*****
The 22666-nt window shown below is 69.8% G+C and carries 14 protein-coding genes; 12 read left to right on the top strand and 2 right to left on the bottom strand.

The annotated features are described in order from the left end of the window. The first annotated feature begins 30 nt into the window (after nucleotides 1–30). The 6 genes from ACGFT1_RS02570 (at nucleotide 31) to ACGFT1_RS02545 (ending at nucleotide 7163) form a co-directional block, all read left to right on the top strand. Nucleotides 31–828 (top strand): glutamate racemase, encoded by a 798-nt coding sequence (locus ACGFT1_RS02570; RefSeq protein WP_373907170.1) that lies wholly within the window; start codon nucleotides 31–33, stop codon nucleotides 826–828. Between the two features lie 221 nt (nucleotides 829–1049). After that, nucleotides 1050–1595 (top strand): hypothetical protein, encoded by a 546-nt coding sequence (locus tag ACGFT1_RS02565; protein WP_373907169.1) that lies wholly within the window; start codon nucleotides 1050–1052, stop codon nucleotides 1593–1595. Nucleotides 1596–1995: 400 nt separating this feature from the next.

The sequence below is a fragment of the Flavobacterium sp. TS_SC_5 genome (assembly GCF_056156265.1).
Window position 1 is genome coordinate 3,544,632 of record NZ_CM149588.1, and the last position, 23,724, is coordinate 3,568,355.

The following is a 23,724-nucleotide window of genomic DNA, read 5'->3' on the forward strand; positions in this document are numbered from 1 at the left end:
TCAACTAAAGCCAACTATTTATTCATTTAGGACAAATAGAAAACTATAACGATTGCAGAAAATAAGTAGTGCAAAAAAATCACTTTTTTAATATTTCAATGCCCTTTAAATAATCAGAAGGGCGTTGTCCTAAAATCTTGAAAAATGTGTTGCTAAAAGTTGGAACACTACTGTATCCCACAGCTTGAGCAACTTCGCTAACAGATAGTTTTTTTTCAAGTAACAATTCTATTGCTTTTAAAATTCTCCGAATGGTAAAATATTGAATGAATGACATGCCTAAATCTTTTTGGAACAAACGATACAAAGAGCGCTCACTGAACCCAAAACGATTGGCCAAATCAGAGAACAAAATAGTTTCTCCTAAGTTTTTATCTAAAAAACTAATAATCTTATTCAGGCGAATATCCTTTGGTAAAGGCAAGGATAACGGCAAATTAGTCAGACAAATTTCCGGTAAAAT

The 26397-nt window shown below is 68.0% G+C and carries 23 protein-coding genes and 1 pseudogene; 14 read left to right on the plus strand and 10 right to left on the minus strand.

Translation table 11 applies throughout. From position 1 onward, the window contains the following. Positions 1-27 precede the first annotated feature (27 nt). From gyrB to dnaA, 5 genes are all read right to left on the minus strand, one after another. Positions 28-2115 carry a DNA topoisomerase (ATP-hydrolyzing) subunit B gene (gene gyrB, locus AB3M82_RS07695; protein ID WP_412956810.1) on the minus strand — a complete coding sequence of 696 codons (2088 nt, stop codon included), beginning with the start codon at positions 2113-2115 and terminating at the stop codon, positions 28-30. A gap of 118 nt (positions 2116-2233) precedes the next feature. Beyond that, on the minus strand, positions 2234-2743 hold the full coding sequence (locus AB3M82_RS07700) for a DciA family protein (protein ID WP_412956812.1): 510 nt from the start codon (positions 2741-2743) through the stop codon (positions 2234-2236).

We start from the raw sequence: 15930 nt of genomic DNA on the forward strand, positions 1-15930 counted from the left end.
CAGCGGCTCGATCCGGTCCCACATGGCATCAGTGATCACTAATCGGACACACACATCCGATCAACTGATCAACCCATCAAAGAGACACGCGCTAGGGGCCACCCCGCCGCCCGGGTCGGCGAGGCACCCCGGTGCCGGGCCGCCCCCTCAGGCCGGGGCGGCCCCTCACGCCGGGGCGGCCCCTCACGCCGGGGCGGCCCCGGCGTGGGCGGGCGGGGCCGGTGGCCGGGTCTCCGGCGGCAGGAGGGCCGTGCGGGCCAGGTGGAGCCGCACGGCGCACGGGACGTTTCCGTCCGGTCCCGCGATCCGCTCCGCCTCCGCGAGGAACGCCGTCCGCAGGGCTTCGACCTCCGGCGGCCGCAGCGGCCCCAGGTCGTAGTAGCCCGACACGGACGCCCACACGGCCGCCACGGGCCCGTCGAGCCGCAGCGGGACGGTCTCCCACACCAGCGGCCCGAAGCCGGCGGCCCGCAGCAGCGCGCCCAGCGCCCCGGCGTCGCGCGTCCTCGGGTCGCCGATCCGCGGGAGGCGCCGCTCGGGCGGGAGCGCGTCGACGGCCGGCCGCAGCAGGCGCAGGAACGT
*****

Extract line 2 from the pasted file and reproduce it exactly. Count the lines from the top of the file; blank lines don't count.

The annotated features are described in order from the left end of the window. The first annotated feature begins 30 nt into the window (after nucleotides 1–30). The 6 genes from ACGFT1_RS02570 (at nucleotide 31) to ACGFT1_RS02545 (ending at nucleotide 7163) form a co-directional block, all read left to right on the top strand. Nucleotides 31–828 (top strand): glutamate racemase, encoded by a 798-nt coding sequence (locus ACGFT1_RS02570; RefSeq protein WP_373907170.1) that lies wholly within the window; start codon nucleotides 31–33, stop codon nucleotides 826–828. Between the two features lie 221 nt (nucleotides 829–1049). After that, nucleotides 1050–1595 (top strand): hypothetical protein, encoded by a 546-nt coding sequence (locus tag ACGFT1_RS02565; protein WP_373907169.1) that lies wholly within the window; start codon nucleotides 1050–1052, stop codon nucleotides 1593–1595. Nucleotides 1596–1995: 400 nt separating this feature from the next.